Food / Nutrition

Community Development Can Improve Resident Health

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The Pittsburgh Hill/Homewood Research on Neighborhoods and Health (PHRESH) project is a unique study following residents and their changing environments in two similar, predominantly African-American, low-income neighborhoods in Pittsburgh, Pennsylvania. RAND researchers have examined how investments and neighborhood changes—a Healthy Food Financing Initiative-supported supermarket, mixed-income housing developments, and greenspace and park renovations—influence a range of health and economic outcomes. Here is what the study has found so far:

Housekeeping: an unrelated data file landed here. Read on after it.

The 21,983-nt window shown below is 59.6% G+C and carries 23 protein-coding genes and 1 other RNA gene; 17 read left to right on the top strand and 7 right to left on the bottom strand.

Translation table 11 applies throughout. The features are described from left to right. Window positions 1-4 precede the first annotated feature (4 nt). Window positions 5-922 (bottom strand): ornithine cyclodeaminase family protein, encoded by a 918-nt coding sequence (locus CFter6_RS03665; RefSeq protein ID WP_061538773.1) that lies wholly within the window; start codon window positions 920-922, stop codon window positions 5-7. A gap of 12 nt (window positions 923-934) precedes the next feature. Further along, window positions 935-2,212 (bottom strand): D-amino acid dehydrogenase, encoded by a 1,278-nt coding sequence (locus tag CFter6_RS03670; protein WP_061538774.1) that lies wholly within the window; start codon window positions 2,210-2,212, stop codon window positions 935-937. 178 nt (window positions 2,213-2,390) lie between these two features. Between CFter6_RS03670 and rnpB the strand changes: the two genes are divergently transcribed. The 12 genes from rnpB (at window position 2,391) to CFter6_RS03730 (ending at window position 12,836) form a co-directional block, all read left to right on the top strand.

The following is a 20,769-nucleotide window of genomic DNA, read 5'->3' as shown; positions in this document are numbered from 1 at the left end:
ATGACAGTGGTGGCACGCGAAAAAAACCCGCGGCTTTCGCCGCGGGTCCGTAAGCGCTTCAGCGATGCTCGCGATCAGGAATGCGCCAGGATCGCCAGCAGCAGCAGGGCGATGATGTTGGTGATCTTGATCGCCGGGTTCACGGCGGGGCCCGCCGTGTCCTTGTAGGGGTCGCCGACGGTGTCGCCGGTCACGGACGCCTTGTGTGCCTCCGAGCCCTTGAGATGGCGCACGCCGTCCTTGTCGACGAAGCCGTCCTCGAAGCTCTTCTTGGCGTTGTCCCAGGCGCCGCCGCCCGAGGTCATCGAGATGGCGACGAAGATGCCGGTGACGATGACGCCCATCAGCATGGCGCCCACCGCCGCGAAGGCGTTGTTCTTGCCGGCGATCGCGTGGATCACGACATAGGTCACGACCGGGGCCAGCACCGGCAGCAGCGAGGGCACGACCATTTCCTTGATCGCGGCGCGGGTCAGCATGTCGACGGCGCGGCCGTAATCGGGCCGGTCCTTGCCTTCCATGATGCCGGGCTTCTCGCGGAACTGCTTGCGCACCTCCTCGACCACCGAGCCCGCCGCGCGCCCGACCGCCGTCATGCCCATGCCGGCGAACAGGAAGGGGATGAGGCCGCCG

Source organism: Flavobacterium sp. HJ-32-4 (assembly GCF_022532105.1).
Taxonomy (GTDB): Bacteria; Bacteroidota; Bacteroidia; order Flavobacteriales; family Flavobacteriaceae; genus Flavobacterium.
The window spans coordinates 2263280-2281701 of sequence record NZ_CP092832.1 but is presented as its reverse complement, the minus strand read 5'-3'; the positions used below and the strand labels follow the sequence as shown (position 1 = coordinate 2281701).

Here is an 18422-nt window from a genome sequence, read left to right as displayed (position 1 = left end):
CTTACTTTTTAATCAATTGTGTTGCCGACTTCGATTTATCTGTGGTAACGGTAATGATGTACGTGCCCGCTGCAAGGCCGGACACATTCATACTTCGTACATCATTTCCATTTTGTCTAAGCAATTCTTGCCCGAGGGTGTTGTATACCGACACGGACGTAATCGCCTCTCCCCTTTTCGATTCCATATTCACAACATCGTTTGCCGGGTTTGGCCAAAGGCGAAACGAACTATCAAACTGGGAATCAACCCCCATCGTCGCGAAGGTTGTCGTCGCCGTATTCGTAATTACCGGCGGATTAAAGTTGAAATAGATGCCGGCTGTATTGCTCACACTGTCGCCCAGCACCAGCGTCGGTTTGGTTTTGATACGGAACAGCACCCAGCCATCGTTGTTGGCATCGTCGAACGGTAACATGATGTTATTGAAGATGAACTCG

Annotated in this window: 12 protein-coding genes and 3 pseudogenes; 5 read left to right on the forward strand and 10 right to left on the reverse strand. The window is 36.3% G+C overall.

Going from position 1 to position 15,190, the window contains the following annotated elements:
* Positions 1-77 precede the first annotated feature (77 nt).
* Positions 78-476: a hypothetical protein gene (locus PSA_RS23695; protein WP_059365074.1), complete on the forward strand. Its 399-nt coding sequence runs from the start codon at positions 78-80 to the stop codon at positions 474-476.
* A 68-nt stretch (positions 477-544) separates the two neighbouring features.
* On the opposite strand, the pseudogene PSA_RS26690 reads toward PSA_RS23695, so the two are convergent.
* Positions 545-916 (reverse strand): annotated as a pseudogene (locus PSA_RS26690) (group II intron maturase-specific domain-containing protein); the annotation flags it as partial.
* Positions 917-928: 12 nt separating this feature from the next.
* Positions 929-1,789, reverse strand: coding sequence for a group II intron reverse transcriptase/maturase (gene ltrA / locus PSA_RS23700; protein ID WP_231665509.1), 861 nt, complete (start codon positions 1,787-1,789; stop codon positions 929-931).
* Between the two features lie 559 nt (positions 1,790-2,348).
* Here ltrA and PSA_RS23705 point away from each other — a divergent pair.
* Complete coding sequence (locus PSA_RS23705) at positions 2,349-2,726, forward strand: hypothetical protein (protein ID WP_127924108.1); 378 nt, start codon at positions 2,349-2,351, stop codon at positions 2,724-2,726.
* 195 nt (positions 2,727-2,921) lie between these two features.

Opening a new full-service supermarket improved residents’ diets and neighborhood satisfaction. In the Hill District neighborhood, once considered a “food desert”—where healthy food options were limited—a new supermarket opened. Homewood is a similar neighborhood a few miles away that continues to be a food desert. The research team followed randomly selected households in both neighborhoods to measure changes in diet and food shopping over time.

 

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